At that point [the designer vagina] was very fringe, but over the years, while I was making this film, it really took off. Now there are over eight of these clinics within New York city alone and 200 worldwide, but that doesn't count all the doctors who are doing it who aren't part of the trademarked Designer Vaginas franchise. It has become huge, and we don't know the numbers of women getting it done, but you can assume, given the number of clinics, that it's quite large.
nthWORD: And again, that goes back to the use of language. Designer Vagina. You can shop for a new body part, so to speak...
LC: Right. I think we assume, and this is where we get caught up, that if in Africa a woman is getting a clitorechtomy - and she didn't choose to get the clitorechtomy - somehow we're going to go over and rescue these women. But here, because women are choosing to do it, we shouldn't intervene. But the reality is that choice is only as broad as your choice really is and what your assumptions are, so what's happened is a lot of pornstars are getting this done. And as we know, a lot of pornstars shave. And a lot of young women now shave. And women, we don't really know what women look like, if we are heterosexual, so they are getting their idea of what a normal vagina is from porn . So our whole concept of what is normal for the size of a labia is changing due to this surgery. So women often think their labia is too long, because they're looking at the pornography. And the other thing is they haven't seen themselves since they were young girls. If you shave and look at an adult woman's vagina, it's very different from when you were young.
So there are all these elements that are playing a part in narrowing the choice, in a way. The other problem is if you're going to make a choice, you want to make an informed choice. And the sexual surgeries are being misrepresented as being efficacious, when there's absolutely no documented evidence that these surgeries increase sexual function. So that is a case of false advertising.
nthWORD: And the price tag is pretty high --
LC: The price tag is thousands of dollars.
nthWORD: And then there's follow up --
LC: And then the follow up.
nthWORD: And the look --
LC: During my research, I went into a porn store, and women with pubic hair was in the fetish section! A huge porn store! Shaving has become the norm. That's where cinematography has come in. Because it's a way to shoot. So now a whole younger generation of women are shaving.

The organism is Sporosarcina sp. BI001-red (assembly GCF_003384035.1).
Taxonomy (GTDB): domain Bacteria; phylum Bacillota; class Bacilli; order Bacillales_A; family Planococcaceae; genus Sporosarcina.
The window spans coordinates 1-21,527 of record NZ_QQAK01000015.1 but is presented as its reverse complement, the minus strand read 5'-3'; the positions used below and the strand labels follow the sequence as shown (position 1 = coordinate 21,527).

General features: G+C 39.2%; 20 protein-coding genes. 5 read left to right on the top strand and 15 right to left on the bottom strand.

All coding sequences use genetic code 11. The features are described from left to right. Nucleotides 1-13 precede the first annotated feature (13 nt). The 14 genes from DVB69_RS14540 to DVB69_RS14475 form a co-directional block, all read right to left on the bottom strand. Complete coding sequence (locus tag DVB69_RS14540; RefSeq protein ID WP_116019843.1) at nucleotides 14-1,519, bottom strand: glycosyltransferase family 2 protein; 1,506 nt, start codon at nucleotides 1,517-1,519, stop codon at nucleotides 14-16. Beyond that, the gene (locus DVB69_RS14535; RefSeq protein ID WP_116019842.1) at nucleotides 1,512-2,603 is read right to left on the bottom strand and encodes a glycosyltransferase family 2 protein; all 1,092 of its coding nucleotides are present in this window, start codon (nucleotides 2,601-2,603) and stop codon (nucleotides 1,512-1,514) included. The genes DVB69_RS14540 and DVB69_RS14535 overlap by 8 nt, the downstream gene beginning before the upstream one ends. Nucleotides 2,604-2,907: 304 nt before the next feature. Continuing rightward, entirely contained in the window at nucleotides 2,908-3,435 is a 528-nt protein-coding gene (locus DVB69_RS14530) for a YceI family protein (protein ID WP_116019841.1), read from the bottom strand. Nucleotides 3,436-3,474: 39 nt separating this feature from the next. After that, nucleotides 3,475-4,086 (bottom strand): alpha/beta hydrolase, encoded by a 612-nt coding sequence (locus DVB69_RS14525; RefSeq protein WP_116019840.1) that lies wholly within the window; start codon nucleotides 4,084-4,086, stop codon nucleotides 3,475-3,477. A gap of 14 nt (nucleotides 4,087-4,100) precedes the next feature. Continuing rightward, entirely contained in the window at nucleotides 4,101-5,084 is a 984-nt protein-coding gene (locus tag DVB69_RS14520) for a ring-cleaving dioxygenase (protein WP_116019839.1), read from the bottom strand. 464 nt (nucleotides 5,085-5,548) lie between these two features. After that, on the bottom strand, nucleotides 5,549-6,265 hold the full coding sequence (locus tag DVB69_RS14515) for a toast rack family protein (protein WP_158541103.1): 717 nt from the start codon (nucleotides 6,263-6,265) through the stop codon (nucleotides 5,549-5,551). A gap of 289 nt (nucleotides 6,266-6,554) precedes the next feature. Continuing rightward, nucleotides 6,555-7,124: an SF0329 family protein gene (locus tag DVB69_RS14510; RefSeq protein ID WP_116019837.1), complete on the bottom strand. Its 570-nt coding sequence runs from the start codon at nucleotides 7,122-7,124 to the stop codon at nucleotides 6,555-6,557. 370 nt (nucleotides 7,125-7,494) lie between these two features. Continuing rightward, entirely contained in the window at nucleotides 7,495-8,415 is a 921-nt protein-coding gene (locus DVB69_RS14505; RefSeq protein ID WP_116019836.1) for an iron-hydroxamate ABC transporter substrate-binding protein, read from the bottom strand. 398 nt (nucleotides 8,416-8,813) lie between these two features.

And there are a lot of health reasons not to shave. Pubic hair protects you from bacteria.
nthWORD: I went into the film thinking it was just going to be the race for the pills, but there was so much --
LC: Yeah. That's what I initially thought too. But so many other things started developing and I realized I had to cover them to show, to give you an idea of what's happened since female sexual dysfunction was created, and how it created a marketplace in so many different arenas. It wasn't just for the drugs.
nthWORD: I was really blown away by what you uncovered in this film. Where can filmgoers see Orgasm, Inc. in the future? Is there a distribution plan?
LC: Right now, we're doing festivals. This was the first one in the States. There are TV channels taking a look at it. It will definitely be available on our website and we're doing a campus tour coming soon. We're definitely trying to get it out to young people because they're the targets for a lot of this marketing.
nthWORD: Have you submitted to Sundance, or --
LC: We can't do Sundance because we're being broadcast on television in many countries internationally. So we ended up doing that, because we decided we wanted to get the film out there. There's a drug that's probably going up for approval, in Paris next month. So I wanted to get it out there. The problem is when you release your film, it's where you hit it on the festival circuit.
nthWORD: I think this is a film people should see. Liz thank you for speaking with me today and good luck!
LC: Thank you!